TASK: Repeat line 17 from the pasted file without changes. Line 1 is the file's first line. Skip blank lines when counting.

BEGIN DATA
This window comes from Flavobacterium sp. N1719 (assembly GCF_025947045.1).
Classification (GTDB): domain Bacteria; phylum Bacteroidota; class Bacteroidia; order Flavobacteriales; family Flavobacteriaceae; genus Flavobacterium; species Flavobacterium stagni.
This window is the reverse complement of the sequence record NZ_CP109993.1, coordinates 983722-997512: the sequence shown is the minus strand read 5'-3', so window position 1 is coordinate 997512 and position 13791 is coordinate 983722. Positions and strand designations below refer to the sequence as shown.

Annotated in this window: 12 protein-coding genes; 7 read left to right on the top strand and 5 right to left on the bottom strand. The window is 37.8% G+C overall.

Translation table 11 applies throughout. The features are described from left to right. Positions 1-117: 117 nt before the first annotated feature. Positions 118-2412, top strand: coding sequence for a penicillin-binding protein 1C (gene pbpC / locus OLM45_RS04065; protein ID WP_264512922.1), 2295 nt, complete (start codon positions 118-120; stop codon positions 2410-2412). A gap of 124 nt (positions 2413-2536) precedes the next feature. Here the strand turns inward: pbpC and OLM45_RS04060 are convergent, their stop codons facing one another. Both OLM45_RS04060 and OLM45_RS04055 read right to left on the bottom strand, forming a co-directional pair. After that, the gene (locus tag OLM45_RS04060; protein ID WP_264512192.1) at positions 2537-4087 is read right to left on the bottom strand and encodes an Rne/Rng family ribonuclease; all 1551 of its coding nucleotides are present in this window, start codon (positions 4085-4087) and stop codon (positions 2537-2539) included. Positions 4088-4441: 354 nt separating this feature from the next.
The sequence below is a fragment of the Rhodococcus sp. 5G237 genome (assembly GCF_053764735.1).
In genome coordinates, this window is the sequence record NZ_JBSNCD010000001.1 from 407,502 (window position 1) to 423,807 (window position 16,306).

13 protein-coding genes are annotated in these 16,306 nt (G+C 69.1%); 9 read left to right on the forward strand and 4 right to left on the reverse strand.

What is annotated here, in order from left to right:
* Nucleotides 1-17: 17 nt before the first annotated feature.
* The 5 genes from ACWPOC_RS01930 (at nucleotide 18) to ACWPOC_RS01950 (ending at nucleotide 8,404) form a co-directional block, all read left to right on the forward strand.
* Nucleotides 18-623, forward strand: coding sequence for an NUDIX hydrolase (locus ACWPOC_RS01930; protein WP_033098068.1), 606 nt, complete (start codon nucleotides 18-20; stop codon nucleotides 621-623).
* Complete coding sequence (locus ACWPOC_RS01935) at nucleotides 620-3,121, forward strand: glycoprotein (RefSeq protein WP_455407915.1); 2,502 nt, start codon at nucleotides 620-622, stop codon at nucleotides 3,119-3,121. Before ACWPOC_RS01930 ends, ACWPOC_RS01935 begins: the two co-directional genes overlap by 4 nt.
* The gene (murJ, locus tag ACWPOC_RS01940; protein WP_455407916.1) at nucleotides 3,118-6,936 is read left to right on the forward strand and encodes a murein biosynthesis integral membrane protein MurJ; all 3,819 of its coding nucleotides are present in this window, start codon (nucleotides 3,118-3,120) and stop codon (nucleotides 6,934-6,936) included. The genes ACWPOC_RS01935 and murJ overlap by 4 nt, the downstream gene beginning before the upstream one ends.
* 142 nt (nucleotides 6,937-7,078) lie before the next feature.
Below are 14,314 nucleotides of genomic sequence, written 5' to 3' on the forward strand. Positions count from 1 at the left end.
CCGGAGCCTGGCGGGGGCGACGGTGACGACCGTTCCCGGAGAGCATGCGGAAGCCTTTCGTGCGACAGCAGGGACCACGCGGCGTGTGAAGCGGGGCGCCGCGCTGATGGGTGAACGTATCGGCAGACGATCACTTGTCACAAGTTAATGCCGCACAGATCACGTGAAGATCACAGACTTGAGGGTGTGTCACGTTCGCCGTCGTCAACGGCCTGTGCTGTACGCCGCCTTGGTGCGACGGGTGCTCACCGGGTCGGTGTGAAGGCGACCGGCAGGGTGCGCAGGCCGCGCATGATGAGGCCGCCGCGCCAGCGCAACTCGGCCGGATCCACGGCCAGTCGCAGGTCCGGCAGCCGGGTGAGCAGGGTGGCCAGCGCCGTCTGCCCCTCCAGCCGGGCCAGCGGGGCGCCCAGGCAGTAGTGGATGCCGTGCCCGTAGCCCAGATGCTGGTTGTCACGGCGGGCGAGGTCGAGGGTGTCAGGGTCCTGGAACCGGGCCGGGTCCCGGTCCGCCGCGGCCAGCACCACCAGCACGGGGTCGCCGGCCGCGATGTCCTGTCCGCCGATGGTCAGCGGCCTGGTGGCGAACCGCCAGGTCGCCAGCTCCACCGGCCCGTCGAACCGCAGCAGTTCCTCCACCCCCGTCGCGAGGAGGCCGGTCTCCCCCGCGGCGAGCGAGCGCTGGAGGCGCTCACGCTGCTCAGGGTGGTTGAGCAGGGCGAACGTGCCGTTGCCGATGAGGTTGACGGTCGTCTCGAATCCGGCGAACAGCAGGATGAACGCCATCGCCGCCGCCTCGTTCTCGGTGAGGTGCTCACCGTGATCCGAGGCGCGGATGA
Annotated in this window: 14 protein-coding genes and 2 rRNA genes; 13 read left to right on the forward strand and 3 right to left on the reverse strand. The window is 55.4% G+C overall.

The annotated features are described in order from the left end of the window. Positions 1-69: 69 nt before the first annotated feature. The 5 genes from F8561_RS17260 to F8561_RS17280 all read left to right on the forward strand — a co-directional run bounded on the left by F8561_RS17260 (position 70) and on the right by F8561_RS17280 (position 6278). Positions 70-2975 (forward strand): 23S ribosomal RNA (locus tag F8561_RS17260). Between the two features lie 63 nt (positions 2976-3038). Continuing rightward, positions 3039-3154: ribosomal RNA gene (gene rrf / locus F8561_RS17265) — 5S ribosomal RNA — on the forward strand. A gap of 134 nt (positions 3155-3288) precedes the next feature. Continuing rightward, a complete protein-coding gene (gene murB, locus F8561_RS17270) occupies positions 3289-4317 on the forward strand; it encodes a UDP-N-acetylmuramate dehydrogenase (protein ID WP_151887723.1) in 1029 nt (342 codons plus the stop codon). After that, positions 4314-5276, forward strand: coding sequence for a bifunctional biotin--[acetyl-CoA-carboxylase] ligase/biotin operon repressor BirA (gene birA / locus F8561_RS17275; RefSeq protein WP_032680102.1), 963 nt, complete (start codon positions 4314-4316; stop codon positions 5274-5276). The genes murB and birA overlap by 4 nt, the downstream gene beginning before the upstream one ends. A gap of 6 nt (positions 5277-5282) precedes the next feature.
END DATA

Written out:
CCGGAGCCTGGCGGGGGCGACGGTGACGACCGTTCCCGGAGAGCATGCGGAAGCCTTTCGTGCGACAGCAGGGACCACGCGGCGTGTGAAGCGGGGCGCCGCGCTGATGGGTGAACGTATCGGCAGACGATCACTTGTCACAAGTTAATGCCGCACAGATCACGTGAAGATCACAGACTTGAGGGTGTGTCACGTTCGCCGTCGTCAACGGCCTGTGCTGTACGCCGCCTTGGTGCGACGGGTGCTCACCGGGTCGGTGTGAAGGCGACCGGCAGGGTGCGCAGGCCGCGCATGATGAGGCCGCCGCGCCAGCGCAACTCGGCCGGATCCACGGCCAGTCGCAGGTCCGGCAGCCGGGTGAGCAGGGTGGCCAGCGCCGTCTGCCCCTCCAGCCGGGCCAGCGGGGCGCCCAGGCAGTAGTGGATGCCGTGCCCGTAGCCCAGATGCTGGTTGTCACGGCGGGCGAGGTCGAGGGTGTCAGGGTCCTGGAACCGGGCCGGGTCCCGGTCCGCCGCGGCCAGCACCACCAGCACGGGGTCGCCGGCCGCGATGTCCTGTCCGCCGATGGTCAGCGGCCTGGTGGCGAACCGCCAGGTCGCCAGCTCCACCGGCCCGTCGAACCGCAGCAGTTCCTCCACCCCCGTCGCGAGGAGGCCGGTCTCCCCCGCGGCGAGCGAGCGCTGGAGGCGCTCACGCTGCTCAGGGTGGTTGAGCAGGGCGAACGTGCCGTTGCCGATGAGGTTGACGGTCGTCTCGAATCCGGCGAACAGCAGGATGAACGCCATCGCCGCCGCCTCGTTCTCGGTGAGGTGCTCACCGTGATCCGAGGCGCGGATGA